Tuesday, March 21, 2023 | Sha'ban 28, 1444 H
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27°C / 27°C

Beating the blazing sun

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With the mercury soaring higher and temperatures reaching greater levels, experts have urged everyone to take precautions further against heat stroke and dehydration.

One needs to eat light and drink plenty of fluids to stay hydrated. It is also necessary to take in plenty of low to non-sugar fluids, especially water while avoiding soft drinks, coffee and tea.

“The food intake during summer should be less and fluids should be more. Eat light and healthy food especially fresh fruits like watermelon, cucumber and the like and eat frequent small meals,” says Dr Saadiya Akbar, Medical Officer, Al Salama Polyclinic, Maabelah.

Reducing the time spent outside and limiting the outdoor activities when temperatures are at the peak, especially mid-day, is advisable and one shouldn’t leave kids, pets or elderly people unattended to in closed places, especially cars, garage and near swimming pools.

“Also, adopting an appropriate skincare routine and applying sunscreen are welcome. Protections like spf-50 needs to be applied every 3-4 hours. Opt to wear loose, cotton clothes. Sunglasses or hats or umbrella can be used to protect oneself. A couple of cool showers can also help in beating the heat,” Dr Saadiya added.

“During extreme summer, cases like heatstroke are quite common and one should watch out for symptoms like headache, muscle cramps, fatigue, nausea, dizziness,” says Mini Padikkal, Clinical Dietician at New Medical Centre.

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“Medical care should be sought when you have symptoms of these kinds,” she added.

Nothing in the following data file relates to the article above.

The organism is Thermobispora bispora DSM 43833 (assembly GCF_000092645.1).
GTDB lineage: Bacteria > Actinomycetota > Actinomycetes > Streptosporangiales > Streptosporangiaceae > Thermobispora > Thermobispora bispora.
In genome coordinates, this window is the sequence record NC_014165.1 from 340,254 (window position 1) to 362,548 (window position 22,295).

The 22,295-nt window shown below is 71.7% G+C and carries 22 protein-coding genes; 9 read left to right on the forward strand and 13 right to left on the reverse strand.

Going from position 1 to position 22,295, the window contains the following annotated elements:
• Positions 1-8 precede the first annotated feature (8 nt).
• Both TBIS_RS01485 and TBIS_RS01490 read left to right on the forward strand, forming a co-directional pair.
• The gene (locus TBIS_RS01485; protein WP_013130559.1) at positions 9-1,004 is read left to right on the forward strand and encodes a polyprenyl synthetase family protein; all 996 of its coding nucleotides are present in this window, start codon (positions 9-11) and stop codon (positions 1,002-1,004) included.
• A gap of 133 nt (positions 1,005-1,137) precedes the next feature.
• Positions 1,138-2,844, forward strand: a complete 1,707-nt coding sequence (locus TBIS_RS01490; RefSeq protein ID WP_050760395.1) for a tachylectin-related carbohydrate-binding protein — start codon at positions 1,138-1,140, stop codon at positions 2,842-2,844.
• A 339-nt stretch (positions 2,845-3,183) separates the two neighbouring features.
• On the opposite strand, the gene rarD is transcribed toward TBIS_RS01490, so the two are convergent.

“Yet other medical issues found during summer are food poisoning and diarrhoea and it is better to avoid outside food, and the left-over food at home should be stored in the refrigerator,” say the medics.

For children, some common summer diseases such as chickenpox, measles and mumps are found and preventive measures in consultation with doctors should be taken.

Summer is known to have triggered more Covid-19 cases and so precautions against the pandemic should be taken.

“Continue to wear a face mask in public places, practise social distancing, wash your hands and use hand sanitiser frequently. And most importantly, stay home unless it’s really urgent and get medical advice if you are sick.”


A 3-hour mid-day break needs to be followed by labourers and they shouldn’t be engaged in any work outside under the sun, according to the Ministry of Labour.

This is in view of the excessive heat and in accordance with the Sultanate’s rules on protecting the labourers’ health and rights.

Workers should not be employed at construction sites and open areas between 12.30 and 3.30 pm in June, July and August.

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